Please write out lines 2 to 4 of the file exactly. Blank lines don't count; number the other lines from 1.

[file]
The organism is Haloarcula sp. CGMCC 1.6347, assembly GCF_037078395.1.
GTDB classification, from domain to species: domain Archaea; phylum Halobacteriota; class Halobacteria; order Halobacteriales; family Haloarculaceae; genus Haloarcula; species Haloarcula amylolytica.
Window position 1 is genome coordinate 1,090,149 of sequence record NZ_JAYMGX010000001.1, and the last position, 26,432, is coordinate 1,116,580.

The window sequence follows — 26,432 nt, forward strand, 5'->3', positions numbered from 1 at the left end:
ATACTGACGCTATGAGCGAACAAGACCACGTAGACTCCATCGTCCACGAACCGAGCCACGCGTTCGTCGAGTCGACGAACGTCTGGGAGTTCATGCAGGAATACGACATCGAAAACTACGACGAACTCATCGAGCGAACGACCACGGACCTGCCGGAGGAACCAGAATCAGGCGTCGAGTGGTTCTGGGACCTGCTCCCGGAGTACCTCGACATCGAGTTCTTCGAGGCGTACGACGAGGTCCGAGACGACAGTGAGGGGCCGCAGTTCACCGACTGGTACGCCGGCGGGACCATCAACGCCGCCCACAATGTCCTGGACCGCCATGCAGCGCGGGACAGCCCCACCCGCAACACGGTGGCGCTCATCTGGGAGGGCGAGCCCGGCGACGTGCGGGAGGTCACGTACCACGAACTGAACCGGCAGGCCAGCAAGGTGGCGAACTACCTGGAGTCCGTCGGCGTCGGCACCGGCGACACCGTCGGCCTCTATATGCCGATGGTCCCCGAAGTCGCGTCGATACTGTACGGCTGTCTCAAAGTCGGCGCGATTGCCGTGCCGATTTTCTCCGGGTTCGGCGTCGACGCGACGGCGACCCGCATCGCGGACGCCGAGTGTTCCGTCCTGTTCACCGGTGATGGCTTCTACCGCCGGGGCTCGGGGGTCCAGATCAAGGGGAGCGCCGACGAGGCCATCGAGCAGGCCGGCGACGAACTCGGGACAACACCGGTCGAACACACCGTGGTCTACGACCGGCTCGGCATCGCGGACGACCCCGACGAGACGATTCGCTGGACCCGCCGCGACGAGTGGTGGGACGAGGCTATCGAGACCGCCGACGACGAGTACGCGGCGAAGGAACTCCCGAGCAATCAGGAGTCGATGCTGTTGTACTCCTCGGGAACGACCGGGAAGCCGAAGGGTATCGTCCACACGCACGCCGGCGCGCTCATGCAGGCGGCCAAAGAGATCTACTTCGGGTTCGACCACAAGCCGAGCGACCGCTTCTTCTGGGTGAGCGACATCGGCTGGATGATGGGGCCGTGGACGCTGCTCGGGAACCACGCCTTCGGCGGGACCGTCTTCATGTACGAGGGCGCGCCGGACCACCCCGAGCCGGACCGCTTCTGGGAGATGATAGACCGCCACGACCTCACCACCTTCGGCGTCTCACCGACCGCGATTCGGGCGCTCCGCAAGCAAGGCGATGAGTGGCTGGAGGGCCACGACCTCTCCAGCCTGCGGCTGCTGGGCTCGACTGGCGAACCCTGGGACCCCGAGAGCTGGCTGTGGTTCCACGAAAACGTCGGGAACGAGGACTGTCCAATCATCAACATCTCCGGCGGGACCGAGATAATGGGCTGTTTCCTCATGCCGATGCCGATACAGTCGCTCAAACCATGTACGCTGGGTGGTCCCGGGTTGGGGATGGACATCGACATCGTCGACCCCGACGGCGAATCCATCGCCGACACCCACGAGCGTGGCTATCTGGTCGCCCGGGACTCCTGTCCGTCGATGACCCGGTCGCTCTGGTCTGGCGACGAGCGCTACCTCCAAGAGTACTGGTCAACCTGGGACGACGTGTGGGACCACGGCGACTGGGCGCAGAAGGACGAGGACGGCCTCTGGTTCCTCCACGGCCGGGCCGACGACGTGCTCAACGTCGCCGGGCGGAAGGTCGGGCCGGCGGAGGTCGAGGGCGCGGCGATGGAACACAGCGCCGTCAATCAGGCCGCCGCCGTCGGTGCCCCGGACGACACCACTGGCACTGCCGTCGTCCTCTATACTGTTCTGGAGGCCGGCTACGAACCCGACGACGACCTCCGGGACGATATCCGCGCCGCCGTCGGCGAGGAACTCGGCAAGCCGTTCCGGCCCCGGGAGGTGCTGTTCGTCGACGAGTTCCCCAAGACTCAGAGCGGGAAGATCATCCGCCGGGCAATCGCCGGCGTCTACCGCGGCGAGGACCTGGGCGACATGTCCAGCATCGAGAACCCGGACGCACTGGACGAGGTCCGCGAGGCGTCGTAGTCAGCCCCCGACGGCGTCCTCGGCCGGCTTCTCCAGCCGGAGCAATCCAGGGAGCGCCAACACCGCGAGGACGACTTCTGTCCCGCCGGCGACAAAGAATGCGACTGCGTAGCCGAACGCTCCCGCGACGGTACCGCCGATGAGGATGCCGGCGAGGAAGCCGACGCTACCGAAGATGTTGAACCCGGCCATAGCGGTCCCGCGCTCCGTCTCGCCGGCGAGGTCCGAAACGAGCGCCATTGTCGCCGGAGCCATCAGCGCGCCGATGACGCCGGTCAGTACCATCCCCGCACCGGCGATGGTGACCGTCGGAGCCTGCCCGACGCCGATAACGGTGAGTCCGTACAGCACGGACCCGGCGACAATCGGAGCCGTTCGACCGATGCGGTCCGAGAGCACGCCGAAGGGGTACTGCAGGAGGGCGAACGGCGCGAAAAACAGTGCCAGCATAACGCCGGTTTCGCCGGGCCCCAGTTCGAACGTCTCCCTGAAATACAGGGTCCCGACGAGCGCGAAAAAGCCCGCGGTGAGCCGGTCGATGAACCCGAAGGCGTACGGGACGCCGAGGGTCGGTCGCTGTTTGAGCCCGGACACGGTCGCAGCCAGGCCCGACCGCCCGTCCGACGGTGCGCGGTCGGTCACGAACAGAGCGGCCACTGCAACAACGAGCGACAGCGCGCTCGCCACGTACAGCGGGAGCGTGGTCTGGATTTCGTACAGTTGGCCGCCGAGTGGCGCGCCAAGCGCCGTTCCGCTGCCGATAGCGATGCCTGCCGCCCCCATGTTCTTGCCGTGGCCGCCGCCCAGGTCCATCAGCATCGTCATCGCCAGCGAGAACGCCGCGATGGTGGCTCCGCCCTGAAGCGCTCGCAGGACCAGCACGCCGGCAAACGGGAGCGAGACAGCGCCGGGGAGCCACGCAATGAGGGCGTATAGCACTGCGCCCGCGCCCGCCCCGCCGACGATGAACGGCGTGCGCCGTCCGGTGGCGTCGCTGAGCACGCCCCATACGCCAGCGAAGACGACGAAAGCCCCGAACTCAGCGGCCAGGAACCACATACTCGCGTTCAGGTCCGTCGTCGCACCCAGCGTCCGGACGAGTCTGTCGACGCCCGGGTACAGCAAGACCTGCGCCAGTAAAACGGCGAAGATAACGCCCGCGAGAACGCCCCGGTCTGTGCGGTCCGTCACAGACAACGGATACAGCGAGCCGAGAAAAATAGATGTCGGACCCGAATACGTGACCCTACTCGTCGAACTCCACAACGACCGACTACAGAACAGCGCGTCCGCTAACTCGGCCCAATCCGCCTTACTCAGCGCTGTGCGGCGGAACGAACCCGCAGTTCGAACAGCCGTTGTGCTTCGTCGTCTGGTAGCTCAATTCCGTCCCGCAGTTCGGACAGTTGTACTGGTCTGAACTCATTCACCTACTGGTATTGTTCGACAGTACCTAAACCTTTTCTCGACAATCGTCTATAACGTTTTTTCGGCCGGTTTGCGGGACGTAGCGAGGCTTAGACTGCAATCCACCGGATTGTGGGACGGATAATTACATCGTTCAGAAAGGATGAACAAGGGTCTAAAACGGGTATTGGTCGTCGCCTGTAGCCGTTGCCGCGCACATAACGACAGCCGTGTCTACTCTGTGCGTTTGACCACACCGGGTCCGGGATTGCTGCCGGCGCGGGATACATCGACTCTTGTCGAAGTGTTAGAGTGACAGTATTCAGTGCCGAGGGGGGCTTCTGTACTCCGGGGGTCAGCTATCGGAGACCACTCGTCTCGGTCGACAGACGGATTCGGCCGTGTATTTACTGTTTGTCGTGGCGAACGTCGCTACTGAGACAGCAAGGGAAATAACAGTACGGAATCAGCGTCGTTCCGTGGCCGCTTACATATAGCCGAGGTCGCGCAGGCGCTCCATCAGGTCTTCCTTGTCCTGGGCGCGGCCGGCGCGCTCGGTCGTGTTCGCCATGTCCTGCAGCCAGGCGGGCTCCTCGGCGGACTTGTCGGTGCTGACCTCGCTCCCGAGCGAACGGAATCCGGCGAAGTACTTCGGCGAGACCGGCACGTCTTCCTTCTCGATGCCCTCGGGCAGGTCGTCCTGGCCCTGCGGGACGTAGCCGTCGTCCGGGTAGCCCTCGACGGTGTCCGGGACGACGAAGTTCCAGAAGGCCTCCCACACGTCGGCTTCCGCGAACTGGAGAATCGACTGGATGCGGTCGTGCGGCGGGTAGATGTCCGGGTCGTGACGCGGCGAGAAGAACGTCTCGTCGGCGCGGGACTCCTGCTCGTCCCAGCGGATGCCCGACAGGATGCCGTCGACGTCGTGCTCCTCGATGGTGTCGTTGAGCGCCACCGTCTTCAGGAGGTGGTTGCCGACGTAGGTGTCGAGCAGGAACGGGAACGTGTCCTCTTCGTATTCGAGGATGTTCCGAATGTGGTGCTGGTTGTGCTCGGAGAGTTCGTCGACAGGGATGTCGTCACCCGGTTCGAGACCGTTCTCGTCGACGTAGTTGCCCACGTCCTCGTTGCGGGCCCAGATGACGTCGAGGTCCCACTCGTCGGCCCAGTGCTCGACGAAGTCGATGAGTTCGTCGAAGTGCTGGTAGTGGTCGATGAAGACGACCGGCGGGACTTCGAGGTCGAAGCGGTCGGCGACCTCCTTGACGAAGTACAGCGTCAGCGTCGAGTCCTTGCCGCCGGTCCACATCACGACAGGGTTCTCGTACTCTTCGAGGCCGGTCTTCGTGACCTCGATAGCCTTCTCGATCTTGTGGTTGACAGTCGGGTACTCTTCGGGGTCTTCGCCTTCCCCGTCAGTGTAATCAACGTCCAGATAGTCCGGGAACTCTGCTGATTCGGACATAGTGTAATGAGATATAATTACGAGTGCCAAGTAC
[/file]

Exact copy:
GTDB classification, from domain to species: domain Archaea; phylum Halobacteriota; class Halobacteria; order Halobacteriales; family Haloarculaceae; genus Haloarcula; species Haloarcula amylolytica.
Window position 1 is genome coordinate 1,090,149 of sequence record NZ_JAYMGX010000001.1, and the last position, 26,432, is coordinate 1,116,580.

The window sequence follows — 26,432 nt, forward strand, 5'->3', positions numbered from 1 at the left end: